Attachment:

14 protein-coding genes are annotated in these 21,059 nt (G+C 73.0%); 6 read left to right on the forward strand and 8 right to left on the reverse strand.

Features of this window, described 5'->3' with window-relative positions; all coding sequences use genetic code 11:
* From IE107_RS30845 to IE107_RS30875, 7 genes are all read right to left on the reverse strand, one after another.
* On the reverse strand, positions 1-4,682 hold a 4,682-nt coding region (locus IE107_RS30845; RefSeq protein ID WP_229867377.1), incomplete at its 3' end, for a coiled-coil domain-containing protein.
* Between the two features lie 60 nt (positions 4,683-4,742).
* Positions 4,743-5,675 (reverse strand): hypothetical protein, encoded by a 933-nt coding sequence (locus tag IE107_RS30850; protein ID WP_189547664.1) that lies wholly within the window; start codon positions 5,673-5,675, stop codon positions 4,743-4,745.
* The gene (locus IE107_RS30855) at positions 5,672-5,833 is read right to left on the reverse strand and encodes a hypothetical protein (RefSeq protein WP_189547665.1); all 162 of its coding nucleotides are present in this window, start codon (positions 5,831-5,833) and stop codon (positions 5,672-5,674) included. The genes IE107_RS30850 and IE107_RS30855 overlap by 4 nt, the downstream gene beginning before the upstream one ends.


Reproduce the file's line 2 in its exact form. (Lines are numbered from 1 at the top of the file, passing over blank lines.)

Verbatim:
Features of this window, described 5'->3' with window-relative positions; all coding sequences use genetic code 11: